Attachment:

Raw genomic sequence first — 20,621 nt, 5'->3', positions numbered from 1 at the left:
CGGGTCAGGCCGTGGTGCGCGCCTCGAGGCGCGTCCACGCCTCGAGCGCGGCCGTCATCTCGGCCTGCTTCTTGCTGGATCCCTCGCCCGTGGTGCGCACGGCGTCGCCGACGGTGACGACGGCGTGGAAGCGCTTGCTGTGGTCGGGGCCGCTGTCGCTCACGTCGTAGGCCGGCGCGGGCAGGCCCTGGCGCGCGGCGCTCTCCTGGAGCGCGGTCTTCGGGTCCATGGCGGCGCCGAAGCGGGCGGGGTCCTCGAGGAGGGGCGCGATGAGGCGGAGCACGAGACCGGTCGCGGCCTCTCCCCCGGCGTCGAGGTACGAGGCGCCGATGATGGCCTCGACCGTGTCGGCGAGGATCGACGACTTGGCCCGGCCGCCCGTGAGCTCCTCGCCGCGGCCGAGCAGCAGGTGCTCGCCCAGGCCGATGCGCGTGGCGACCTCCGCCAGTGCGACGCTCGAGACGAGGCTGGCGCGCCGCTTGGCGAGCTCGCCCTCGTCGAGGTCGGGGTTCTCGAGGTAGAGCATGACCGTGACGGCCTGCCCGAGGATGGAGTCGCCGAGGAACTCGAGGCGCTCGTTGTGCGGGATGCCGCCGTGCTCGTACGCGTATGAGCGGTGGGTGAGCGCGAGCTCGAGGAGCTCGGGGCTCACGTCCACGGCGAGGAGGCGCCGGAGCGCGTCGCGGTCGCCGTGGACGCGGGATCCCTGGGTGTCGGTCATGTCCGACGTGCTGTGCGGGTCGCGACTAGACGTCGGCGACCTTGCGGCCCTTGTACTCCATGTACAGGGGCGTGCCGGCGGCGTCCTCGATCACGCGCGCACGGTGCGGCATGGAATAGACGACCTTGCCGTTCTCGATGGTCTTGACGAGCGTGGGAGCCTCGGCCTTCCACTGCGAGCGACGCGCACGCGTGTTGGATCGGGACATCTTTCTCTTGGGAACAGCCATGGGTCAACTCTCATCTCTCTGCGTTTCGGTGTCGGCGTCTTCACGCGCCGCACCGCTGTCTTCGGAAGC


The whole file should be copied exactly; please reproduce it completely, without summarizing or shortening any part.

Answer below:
Raw genomic sequence first — 20,621 nt, 5'->3', positions numbered from 1 at the left:
CGGGTCAGGCCGTGGTGCGCGCCTCGAGGCGCGTCCACGCCTCGAGCGCGGCCGTCATCTCGGCCTGCTTCTTGCTGGATCCCTCGCCCGTGGTGCGCACGGCGTCGCCGACGGTGACGACGGCGTGGAAGCGCTTGCTGTGGTCGGGGCCGCTGTCGCTCACGTCGTAGGCCGGCGCGGGCAGGCCCTGGCGCGCGGCGCTCTCCTGGAGCGCGGTCTTCGGGTCCATGGCGGCGCCGAAGCGGGCGGGGTCCTCGAGGAGGGGCGCGATGAGGCGGAGCACGAGACCGGTCGCGGCCTCTCCCCCGGCGTCGAGGTACGAGGCGCCGATGATGGCCTCGACCGTGTCGGCGAGGATCGACGACTTGGCCCGGCCGCCCGTGAGCTCCTCGCCGCGGCCGAGCAGCAGGTGCTCGCCCAGGCCGATGCGCGTGGCGACCTCCGCCAGTGCGACGCTCGAGACGAGGCTGGCGCGCCGCTTGGCGAGCTCGCCCTCGTCGAGGTCGGGGTTCTCGAGGTAGAGCATGACCGTGACGGCCTGCCCGAGGATGGAGTCGCCGAGGAACTCGAGGCGCTCGTTGTGCGGGATGCCGCCGTGCTCGTACGCGTATGAGCGGTGGGTGAGCGCGAGCTCGAGGAGCTCGGGGCTCACGTCCACGGCGAGGAGGCGCCGGAGCGCGTCGCGGTCGCCGTGGACGCGGGATCCCTGGGTGTCGGTCATGTCCGACGTGCTGTGCGGGTCGCGACTAGACGTCGGCGACCTTGCGGCCCTTGTACTCCATGTACAGGGGCGTGCCGGCGGCGTCCTCGATCACGCGCGCACGGTGCGGCATGGAATAGACGACCTTGCCGTTCTCGATGGTCTTGACGAGCGTGGGAGCCTCGGCCTTCCACTGCGAGCGACGCGCACGCGTGTTGGATCGGGACATCTTTCTCTTGGGAACAGCCATGGGTCAACTCTCATCTCTCTGCGTTTCGGTGTCGGCGTCTTCACGCGCCGCACCGCTGTCTTCGGAAGC